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DDR2 PC-6400 timings help 4-4-4-12 5-5-5-12 & 18.

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a b } Memory
August 2, 2010 6:53:02 AM

I plan to buy 8 GB memory.

Is there significant difference between memory timings 4-4-4-12, 5-5-5-12, and 5-5-5-18?
The price for CAS4 is expensive, about $120 or so.
5-5-5-12 is $30 cheaper, and 5-5-5-18 is about the same as 5-5-5-12.

Now I have 2 GB of that 5-5-5-18 one.
If the difference between 4-4-4-12 vs. 5-5-5-18 is noticeable, I might buy the CAS4, considering this is the last upgrade so I wish to expect an optimized buy and performance.

On the other hand, my mobo supports 1066 OC, so should I buy DDR2-1066 instead? But the price is about the same as 800 4-4-4-12.

More about : ddr2 6400 timings

a b } Memory
August 2, 2010 7:00:01 AM

Timings don't make a difference in apps/games,they are only important for OC'ng,so if you are going to OC go with the one with CL4 timings,otherwise go with the cheapest option
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a b } Memory
August 2, 2010 7:08:58 AM

I OC only to match FSB ratio to 1:1. My CPU is Q6600 I plan to OC it to "400*6 with 1600 Mhz" so that i can fully utilize all PC-6400 benefits.

How's that? So does tighter timings have 5% effect in that condition? If so, I'll take it.

Cheapest option means I'll just buy more of current sticks. But it's brand is V-Gen, a memory directed towards market of value, with 5-5-5-18 timings.
Is that worth it to replace and change into high-class brand like Patriot? Patriot offers 5-5-5-12 at cheap price.
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a b } Memory
August 2, 2010 7:49:42 AM

I haven't heard of V-Gen,so i don't know how good it is for OC'ng,so if you can get the Patriot,go for it.
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a b } Memory
August 2, 2010 8:44:20 AM

Thanks I plan to OC but only to go 1600 Mhz, so I think it's not heavy overclocking.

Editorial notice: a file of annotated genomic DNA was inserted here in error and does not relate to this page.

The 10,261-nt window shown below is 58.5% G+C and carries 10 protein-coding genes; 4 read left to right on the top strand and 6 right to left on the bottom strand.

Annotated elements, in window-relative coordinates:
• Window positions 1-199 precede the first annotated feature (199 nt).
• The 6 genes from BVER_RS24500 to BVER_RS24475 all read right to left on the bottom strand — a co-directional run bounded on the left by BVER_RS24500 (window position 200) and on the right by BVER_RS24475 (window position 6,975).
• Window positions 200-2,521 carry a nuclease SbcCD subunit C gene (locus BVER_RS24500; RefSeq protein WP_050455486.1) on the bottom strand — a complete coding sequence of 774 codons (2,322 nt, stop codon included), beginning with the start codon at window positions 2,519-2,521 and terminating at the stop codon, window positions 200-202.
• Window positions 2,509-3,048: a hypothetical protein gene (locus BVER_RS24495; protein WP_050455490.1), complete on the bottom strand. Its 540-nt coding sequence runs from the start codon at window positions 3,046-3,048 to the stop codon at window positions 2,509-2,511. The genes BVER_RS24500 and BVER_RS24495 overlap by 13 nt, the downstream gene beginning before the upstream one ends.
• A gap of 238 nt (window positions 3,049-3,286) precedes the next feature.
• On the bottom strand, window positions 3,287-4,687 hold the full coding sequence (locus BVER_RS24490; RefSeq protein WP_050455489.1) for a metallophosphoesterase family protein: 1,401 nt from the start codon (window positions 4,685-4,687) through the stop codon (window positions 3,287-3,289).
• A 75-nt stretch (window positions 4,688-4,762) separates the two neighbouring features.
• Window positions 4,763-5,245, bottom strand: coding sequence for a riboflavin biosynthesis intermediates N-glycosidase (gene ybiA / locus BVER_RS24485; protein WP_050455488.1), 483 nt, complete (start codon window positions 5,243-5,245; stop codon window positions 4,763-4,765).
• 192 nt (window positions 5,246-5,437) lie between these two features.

So, I guess taking 5-5-5-12 will be enough?
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a b } Memory
August 2, 2010 9:23:39 AM

Yes it should do just fine,but i can't give you an exact answer about it because you have to tweak the settings in order to get a stable OC.
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a b } Memory
August 2, 2010 9:40:17 AM

Well,..

To get a stable OC (light) to 2,8 Ghz 1600 Fsb,.. so that it achieve 1:1 ratio with DDR2 800.

I think it almost no need to adjust the voltage because it's still light, right? Just leavin' it to Auto BIOS.

But turning off the RAM speed from Auto to manually set 800 so that it won't go past 800 caused by the "Auto" setting..

Anyway, thanks for the info.
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a b } Memory
August 2, 2010 10:36:13 AM

Don't leave the voltage to auto,because sometimes leaving it to auto may cause instability,so set it manually.
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Best solution

a b } Memory
August 2, 2010 2:43:53 PM

andren, I did a lot of testing on my first C2 system (eVGA 680i and E6600).

The difference between 4-4-4-12 and 5-5-5-15 at 3.3 GHz (only had an AC7FP at the time) was about 3% in memory i/o. It had no effect on system benchmarks.

The RAM was DDR2-1000 Crucial Ballistixs. I eventually worked the timing from 5-5-5-15-2T down to 3-3-3-7-1T. 6% improvement in memory i/o. Again, no effect on system benchmarks.

Because performance does not scale linearly with FSB freq, higher FSB/lower internal multiplier helps little also.

My recommendations: set FSB:RAM to 1:1 at stock freq, then do what you need to do reach your overclock limits while maintaining stability and staying under Intel's voltage and thermal limits.

And don't rely on Auto settings
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a b } Memory
August 10, 2010 2:35:17 AM

Best answer selected by andrern2000.
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